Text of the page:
I exercised and let him be rowdy at times that would not upset other people. I turned the radio up and sang with him around five to six PM at night, which most people didn't even notice. We did birdie aerobics at this time at night too. He would flap up and down on my arm until his breathing increased greatly. When we finished with all this noise and exercise he was quiet for most of the evening. I am not a big fan of covering the cage to stifle a parrot's noise. In most cases, they will develop a nonstop screaming problem. I do, however, think you can control when their noisy times will be, by letting them be their rowdy selves at set times of the day. G.G. always looks forward to this time of day, which generally lasts from thirty minutes to an hour. Note: This time can change if it bothers a particular neighbor. Find out when they aren't home and let your parrot be noisy then.

Bathing and playing can help keep your parrots quiet. After a bath, G.G. has been known to preen for hours. A new toy is also a sure way to keep him quiet. The more intricate, and the more things on the toy to shred, the toy the better. Though, if all else fails, when we are having a noisy moment, shredded paper is great. I always leave this as a last resort. If I give paper to him all the time, then it doesn't work. He gets bored with it.

As far as keeping the carpets clean, I always had my parrot's cages on some sort of a mat. The mats that you use for under office chairs are almost the perfect size for a medium size cage. Later on, when my Goldie's Lorikeet came to live with us, I saw how mats were a necessity. Tile floors are preferable with Lorys if at all possible, but apartments almost always have carpet. A good steam cleaner is almost a must when parrots live in carpet environments. I have both a regular size steam cleaner and a hand held model, and find that each type is well suited to different aspects of parrot cleanup. Steam cleaners are indispensable with Lories, especially. I also found that "Poop Off" cleaning solution will get just about any bird mess off the carpet and the little scrubby end on the bottle can work miracles.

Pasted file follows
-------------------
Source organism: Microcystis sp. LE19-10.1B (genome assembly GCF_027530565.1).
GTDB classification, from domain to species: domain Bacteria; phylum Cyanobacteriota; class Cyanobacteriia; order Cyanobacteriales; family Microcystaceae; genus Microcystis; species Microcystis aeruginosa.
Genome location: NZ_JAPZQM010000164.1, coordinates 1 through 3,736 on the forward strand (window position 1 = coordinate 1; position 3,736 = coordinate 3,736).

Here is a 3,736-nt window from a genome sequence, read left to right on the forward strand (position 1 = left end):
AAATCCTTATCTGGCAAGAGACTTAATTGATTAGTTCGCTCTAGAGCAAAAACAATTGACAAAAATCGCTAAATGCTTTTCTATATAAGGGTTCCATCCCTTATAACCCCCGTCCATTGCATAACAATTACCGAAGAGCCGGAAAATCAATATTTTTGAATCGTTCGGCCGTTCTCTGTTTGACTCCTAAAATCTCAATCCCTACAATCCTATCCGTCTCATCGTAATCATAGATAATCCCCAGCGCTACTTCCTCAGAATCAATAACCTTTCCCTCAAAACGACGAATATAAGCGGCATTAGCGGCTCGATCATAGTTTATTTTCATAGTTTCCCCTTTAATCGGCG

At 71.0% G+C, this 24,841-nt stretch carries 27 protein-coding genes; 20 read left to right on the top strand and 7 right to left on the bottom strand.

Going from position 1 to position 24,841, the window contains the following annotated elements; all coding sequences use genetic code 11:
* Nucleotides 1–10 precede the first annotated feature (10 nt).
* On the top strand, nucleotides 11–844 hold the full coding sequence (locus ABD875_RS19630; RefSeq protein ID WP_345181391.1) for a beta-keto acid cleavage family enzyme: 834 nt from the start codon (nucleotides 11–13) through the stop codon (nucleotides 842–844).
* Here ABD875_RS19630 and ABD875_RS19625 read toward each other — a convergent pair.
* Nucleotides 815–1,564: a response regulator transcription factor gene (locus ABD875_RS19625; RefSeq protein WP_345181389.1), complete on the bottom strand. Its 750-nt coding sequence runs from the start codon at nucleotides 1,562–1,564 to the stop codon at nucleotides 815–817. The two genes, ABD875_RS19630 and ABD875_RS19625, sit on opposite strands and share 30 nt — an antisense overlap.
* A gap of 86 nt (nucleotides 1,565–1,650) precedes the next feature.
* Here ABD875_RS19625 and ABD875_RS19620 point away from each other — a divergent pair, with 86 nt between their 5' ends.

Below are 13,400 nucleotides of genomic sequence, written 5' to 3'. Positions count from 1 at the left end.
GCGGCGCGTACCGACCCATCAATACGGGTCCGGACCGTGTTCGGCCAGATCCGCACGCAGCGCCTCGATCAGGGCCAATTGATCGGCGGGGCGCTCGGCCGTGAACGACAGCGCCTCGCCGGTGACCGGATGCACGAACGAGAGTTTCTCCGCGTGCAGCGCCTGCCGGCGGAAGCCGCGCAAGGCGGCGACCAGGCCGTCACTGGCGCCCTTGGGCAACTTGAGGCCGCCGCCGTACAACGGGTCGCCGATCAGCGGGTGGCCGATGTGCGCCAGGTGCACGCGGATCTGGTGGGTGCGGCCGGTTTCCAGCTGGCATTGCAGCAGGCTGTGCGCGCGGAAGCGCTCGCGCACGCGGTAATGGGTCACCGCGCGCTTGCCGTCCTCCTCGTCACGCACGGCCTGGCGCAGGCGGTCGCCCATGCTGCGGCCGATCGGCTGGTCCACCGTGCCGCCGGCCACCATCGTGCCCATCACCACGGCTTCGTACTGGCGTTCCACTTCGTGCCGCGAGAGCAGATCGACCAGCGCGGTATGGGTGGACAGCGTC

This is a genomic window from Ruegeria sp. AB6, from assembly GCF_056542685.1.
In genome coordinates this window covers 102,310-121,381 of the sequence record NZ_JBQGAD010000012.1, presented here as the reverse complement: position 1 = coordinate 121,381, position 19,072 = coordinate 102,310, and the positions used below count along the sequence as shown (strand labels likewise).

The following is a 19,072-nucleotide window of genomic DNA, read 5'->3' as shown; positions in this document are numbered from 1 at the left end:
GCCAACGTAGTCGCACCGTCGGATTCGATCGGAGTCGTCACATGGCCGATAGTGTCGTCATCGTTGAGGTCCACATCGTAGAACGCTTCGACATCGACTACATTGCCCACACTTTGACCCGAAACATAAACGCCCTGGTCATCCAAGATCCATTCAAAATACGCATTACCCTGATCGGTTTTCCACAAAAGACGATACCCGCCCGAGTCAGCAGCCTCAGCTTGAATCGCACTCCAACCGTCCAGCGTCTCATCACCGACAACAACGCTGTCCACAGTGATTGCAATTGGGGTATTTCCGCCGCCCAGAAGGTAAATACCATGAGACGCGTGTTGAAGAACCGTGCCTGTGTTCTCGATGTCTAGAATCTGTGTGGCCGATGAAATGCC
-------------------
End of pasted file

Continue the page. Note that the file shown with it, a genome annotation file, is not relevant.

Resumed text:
Always be careful with the placement of your parrot's cage. A cage with some sort of skirt or seed guard will help guide your placement. You don't want your parrot to chew any walls, molding, or anything else that he shouldn't. Try to keep your parrot at least six inches away from any wall. It is very important that your parrot doesn't damage anything in an apartment and if he does that you fix it completely. If apartment complexes feel that to many units have been damaged by parrots, they will either not allow them in the future or have hefty deposits.

If you are in an apartment, and are thinking of getting a medium to large parrot, please wait until you can find an apartment that is more appropriate for the parrot of your choice. I hear of so many people who don't think ahead, that are being forced to find new homes for their birds. These are always sad stories. If you are living in an apartment and having some problems with your neighbors, talk to your apartment management. Many times there are other units available that will be more suitable for you and your parrot.

Over the years, I have turned down many nice apartments when the location of available units was not suitable to my parrot. It may take more time and you may have to pay a little more money for the right apartment, but it is worth the extra time, money and effort. When you and your parrot are adjusting to a new environment together, you will be glad you were able to avoid the added stress of upset neighbors and apartment management.

Currently G.G. and I are living in a house, which is preferable to an apartment when you have parrots. However, based on my past experiences, I do know that living in an apartment can be a pleasant experience for you, your parrot, and your neighbors. It just takes some careful advanced planning, and a little bit of common sense. Sometimes life takes turns that we do not expect, and we have to make some sacrifices. Giving up your parrot because you have to live in a small apartment doesn't have to be one of them.

*Special note: G.G. passed on with a brain tumor in 2006. His memory lives on with all the help I can give others. He was a great teacher.
By Michelle Beckley 01 Oct, 2015